Recently, I’ve been fascinated by an article from Psychology Today, written to cash in on the trending documentary about Ted Bundy that’s on Netflix. Having watched the documentary, nothing was shocking because it’s all information anyone with any interest in Bundy’s case already knows (plus it’s loaded with spelling mistakes, which is weird), however; it furthers the obsession with true crime, which is a good thing.
While reading Katherine Ramsland’s piece, I started putting the concepts and notions presented in the research to the figures I’m working with in this project and wasn’t particularly shocked to see how accurately they all match up to at least one aspect of what fits the moniker of a “psychopath.”
In the article, Ramsland focuses on the research of Al Carlisle, a prison psychologist who interviewed Bundy numerous times. “the ability to repeatedly kill and also function as a seemingly normal person develops through the evolution of three primary processes: fantasizing scenarios for entertainment or self-empowerment, dissociating to avoid difficult feelings, and compartmentalizing to be able to act as different people in different situations.”
In terms of those responsible for the events at Gilgo Beach, the responsible parties connected to the Long Island Serial Killer break down into the following categories (again, real names will not be used, as everyone is innocent until proven guilty, and also, lawsuits are no fun):
Fantasizing - The Purse, The Well-Spoken Man, The Good Doctor
Compartmentalizing - The Gentleman, The Face
Dissociating - The Banker
Now, two of these individuals I’ve mentioned in previous posts, but, the others, not yet. While it may be a little spoiler-y to reference that there are, at the very least, six individuals connected to this case, these individuals are confirmed by numerous law enforcement operators, as well as those connected to the case. There is one notable exception, though, and that’s The Face. This individual has only been referenced a couple times, but the connections are fairly obvious. More on that when we get to The Face’s eventual profile.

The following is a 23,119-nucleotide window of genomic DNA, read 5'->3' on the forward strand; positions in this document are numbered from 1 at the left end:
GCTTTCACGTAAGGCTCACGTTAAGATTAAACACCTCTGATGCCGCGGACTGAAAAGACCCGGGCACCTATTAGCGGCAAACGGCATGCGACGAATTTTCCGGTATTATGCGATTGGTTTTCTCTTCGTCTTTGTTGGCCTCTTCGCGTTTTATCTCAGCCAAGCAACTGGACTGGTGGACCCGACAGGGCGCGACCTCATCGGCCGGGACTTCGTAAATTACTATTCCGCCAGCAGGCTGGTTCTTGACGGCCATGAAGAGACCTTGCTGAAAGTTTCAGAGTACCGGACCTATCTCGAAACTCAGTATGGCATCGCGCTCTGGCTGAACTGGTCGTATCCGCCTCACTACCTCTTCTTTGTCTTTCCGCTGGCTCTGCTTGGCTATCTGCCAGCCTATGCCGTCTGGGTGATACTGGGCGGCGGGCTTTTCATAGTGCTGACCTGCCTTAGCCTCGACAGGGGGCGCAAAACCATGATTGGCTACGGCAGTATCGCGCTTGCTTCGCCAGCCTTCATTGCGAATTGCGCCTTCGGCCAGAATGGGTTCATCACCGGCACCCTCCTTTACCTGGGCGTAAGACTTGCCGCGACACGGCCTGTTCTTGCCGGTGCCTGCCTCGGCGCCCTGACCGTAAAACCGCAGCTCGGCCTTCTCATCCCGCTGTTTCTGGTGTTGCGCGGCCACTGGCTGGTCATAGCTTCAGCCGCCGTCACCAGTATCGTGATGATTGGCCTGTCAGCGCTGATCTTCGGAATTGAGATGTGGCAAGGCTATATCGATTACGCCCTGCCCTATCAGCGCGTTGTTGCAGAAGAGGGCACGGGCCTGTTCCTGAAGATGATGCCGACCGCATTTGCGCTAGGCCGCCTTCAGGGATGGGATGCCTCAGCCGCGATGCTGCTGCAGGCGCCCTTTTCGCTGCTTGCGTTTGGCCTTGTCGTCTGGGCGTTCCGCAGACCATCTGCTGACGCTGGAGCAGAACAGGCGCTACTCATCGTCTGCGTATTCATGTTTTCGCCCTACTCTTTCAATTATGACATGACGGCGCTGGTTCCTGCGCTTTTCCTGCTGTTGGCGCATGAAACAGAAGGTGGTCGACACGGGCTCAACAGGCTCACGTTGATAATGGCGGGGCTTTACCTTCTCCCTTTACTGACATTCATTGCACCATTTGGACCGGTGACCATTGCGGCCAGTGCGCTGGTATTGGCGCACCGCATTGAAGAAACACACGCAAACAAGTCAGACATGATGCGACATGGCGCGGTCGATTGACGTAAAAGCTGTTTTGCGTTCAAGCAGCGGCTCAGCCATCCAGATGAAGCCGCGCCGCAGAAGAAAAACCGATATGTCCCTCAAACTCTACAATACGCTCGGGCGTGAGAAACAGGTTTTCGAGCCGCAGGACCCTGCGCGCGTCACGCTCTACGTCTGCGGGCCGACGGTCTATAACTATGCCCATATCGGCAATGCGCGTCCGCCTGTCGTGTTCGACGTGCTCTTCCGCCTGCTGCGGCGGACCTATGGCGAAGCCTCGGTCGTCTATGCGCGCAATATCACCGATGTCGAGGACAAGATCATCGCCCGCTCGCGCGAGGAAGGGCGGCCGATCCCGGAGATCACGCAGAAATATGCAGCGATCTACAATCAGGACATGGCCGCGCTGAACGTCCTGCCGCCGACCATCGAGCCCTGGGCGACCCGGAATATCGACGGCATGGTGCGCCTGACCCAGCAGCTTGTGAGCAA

All of these individuals present a public persona that help create a smokescreen to mask their crimes. Ramsland breaks it down as “in other words, the actor can access the voice, the mannerisms, the behavior and the emotions of the role upon cue as needed, and then step out of the role when it’s not needed. The serial killer has a similar skill.” This is perhaps most evident in the case of The Banker, The Well-Spoken Man or The Gentleman, as these three individuals were able to maintain very public personas while also engaging in activity leading to the deaths of the GB4, as well as the others.
I think it’s fair to say that all of these aspects of the psychopath are important, but which one jumps out to you the most? Which seems to be the most important or most terrifying? Is it the ability to compartmentalize? To rationalize and accept one’s actions while also putting alternative actions into perspective and carrying on with one’s day? I don’t know.
Carlisle states: “The actor steps onto the stage to play out his role. The killer steps from one compartment in his mind into the other. The actor leaves the theater for a day on the beach. The killer shifts from the pathological compartment in his mind back into the socially acceptable compartment but he never completely leaves the theater in his mind. It is with him wherever he goes, 24-hours a day, day in and day out.”
These six individuals went about their business, every single day, acting their role of public and familial figure out, and then, in private, committed acts that have gone unsolved to this day.